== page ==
Dock of the Bay
Volume VI Number 44
November 5-11, 1998
Beloved's Local Star: Child Sethe
photo by Margo Turner Brittany Winfrey plays the young slave Sethe in Toni Morrison's Beloved.
Oprah Winfrey - the daytime television talk host, actress and producer - and eight-year-old Brittany Hawkins of Prince Frederick have something in common: both are in Winfrey's new movie, Beloved.
In Beloved, based on the 1988 novel by Pulitzer Prize-winning author Toni Morrison, Winfrey portrays Sethe, a runaway slave with haunting memories of her past. In one scene, Sethe watches as her mother is hanged. The camera closes in, showing sadness, bravery and strength in the youngster's face.
That's Brittany you're seeing as the young Sethe.
The acting bug bit Brittany when she was a toddler. At age three, she wanted to be in television commercials.
"I thought you just touch the TV and then get inside," Brittany said. "I didn't know you have to put a lot of effort into it."
In the five years since, Brittany has not stinted on effort. She has been in pageants, was crowned Little Miss Princess at the Calvert County Fair for three years running, 1995 to 1997, and worked in a 30-second public service announcement still to be aired for the Catholic Communication Campaign.
She is also a soloist with the Collins Gospel Choir and a baton-twirling majorette at her church, Brooks United Methodist in Port Republic, where she also participates in children's ministry. Her interests span singing, dancing and modeling, roller skating, bicycling and T-Ball.
Beloved, filmed in Philadelphia and Delaware, introduced Brittany to movie making. On an October night in Philadelphia last year, she spent six hours doing what turned out to be a two-minute scene in Winfrey's movie. "There were 84 shots taken back to back," Brittany remembered.
The experience was also memorable for Brittany's parents, Alice and Michael Hawkins. She works in the daycare center at Calvert Memorial Hospital; he is a sergeant with the Maryland State Police.
Brittany was chauffeured to the movie set for her scene. "When she arrived at the set, the whole cast applauded her arrival," Alice Hawkins recalls. Brittany had her own dressing room with a sign reading 'child Sethe' hanging on the door.
While sharing a makeup and hair trailer with actress Thandie Newton, who plays the title role of Beloved, Brittany learned something about herself and was given some advice as well.
"Thandie asked Brittany if she knew the origin of her name. Brittany said no," Mrs. Hawkins recounted. "She said the name Brittany originated from France. She asked Brittany if she has been to France. Brittany said no. Thandie said, 'If you work hard, you'll get there some day.'"
Brittany continues to learn her craft at Kids International Inc., the Fort Washington-based talent agency that found her this role. The agency represents talented, multi-ethnic children from toddlers to young adults. The youngest of 11 girls, ages 13 to 16, in her acting class, Brittany keeps up with the other aspiring actresses.
"You can ask Brittany to cry and she can cry on cue. Her warm-up time is absolutely zero," said her mother.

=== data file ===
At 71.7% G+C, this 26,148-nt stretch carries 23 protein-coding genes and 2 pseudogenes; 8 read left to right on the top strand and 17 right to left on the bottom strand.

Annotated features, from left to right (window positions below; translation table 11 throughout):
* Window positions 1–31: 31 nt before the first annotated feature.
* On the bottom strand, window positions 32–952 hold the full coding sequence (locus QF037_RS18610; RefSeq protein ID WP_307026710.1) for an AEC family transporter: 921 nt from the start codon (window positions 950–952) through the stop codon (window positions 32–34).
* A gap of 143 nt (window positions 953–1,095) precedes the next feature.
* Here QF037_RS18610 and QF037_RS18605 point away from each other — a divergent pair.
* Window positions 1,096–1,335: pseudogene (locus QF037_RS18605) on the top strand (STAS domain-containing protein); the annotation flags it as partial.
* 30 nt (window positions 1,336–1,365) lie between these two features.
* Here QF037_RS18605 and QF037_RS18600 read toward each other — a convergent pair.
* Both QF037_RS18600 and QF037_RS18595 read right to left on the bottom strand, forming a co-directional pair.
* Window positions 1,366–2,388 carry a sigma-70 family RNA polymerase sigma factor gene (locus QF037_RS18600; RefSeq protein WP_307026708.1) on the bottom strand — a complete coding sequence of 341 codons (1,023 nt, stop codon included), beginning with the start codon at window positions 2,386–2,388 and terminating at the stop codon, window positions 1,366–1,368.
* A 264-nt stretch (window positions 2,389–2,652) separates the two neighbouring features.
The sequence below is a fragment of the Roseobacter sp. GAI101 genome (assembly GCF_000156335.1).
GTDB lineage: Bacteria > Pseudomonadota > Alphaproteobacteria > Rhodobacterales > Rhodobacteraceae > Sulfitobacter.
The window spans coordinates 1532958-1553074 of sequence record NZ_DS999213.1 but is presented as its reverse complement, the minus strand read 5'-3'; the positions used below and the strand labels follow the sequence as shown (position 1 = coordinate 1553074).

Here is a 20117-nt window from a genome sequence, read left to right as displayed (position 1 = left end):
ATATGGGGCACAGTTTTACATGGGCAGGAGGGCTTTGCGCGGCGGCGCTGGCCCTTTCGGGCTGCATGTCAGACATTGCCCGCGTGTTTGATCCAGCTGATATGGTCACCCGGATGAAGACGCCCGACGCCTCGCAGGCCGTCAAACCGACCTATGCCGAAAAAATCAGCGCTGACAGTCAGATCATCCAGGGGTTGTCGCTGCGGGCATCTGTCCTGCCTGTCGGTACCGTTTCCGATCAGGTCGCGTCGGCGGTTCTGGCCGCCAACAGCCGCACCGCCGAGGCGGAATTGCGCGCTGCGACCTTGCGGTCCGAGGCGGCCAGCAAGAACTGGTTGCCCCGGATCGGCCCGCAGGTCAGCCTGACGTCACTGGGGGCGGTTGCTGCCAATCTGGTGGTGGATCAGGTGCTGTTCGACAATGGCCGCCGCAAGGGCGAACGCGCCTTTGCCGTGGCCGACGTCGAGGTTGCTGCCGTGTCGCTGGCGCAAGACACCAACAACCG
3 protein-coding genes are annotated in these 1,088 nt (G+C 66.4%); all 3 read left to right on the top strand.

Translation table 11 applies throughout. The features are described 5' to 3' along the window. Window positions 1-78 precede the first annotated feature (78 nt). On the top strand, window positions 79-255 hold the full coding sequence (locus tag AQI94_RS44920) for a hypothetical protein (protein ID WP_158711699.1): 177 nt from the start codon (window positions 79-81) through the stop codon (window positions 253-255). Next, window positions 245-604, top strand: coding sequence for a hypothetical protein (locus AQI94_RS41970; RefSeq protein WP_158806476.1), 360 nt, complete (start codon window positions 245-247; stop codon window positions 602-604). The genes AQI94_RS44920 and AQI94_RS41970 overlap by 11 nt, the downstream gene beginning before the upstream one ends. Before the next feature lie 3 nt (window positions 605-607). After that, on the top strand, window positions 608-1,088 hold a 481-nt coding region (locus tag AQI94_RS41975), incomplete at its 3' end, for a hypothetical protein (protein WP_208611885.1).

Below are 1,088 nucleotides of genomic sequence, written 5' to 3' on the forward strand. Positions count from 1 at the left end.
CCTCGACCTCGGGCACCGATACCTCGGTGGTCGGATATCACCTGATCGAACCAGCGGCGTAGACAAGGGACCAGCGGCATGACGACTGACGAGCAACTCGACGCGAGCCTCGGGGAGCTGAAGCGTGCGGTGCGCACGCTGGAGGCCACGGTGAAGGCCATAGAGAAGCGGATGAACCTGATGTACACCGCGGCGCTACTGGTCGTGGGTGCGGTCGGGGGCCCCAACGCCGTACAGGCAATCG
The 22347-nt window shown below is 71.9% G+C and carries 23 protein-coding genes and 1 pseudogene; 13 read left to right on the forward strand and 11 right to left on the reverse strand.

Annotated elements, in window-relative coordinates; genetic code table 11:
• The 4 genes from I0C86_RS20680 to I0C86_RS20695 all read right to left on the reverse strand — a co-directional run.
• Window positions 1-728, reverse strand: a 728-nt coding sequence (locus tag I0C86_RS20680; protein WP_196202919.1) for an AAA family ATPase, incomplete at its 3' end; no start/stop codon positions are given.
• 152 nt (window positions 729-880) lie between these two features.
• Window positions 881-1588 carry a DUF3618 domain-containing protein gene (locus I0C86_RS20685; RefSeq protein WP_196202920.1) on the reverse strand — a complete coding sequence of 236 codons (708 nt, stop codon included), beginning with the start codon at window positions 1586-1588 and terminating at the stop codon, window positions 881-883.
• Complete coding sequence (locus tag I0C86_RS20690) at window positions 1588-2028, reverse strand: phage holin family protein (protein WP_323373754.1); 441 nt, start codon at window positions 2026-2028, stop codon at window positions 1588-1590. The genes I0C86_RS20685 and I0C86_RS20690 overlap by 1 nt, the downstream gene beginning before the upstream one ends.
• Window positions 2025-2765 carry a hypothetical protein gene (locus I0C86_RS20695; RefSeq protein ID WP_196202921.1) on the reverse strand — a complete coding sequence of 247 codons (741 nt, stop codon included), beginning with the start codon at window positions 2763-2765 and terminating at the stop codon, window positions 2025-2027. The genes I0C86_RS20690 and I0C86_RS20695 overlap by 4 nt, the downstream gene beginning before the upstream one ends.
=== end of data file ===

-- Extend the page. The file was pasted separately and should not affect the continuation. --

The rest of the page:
Though Brittany has been in the movies, her third-grade classmates at Cardinal Hickey Academy in Owings treat her, her mother said, "like a normal eight year old."
Neighbors Helping Neighbors - Dance for Baby Abby's Sake
photo by M.L. Faunce The Orrs, from left, Bubba, mother Billie Lynn, baby Abby, father Dusty and daughter Star.
At two months old, Abigail Orr is a little young for dancing. So on November 21, friends and neighbors will do the dancing for her. They'll be dancing in hope that someday Abby will, too.
Tender age isn't the only thing holding Abby back. She was born with neurofibromatosis. That's a big word for a genetic disorder that affects the development of bones, skin and nerves and can cause disfigurement. Neurofibromatosis can also lead to blindness and deafness. In Abby, it brought severe bowing of the tibia, the inner bone of the leg that extends from knee to ankle.
The neurological disorder is caused by a single gene. Children of an affected parent have a 50 percent chance on inheriting the gene and developing neurofibromatosis.
Dusty and Billie Lynn Orr, of Deale, discovered the risk before Abby was born; the oldest child, Charles "Bubba," 10, a boy who loves fishing and crabbing, is mildly affected. Star, their middle child at 16 months, seems to have missed the gene.
Giving Abby a chance to dance as she gets older means giving her braces now. The tiny white plastic braces the infant now wears will need to be replaced every several months as she grows. That means regular trips to Johns Hopkins in Baltimore for baby and her parents. The braces - and many of the other exams neurofibromatosis forces on the family - are expensive and not all paid for by Dusty's HMO coverage with Prince George's County, where he works as a corrections officer.
In the midst of their worries, the Orrs have found a community full of spirit and eager to help. Some say the family is just getting back help they've already given.
Kitty Wilkerson got to know Abby's grandmother, Linda Dawson of Deale, in just such situations: helping others in need. Now Wilkerson is one of four friends who, she says, "became a committee" to help the Orrs. Working with Wilkerson are daughter-in-law Kathy Wilkerson of Prince Frederick and Terri and Bob Costa of Shady Side.
You can tell Wilkerson knows the ropes. She suggested the family ask the help of their state senator, Thomas V. "Mike" Miller. "I know Mike will get on the insurance company and do all he can," said Wilkerson. Elected officials are often called on to help cut through red tape, a role they feel is part of their job in representing their constituents.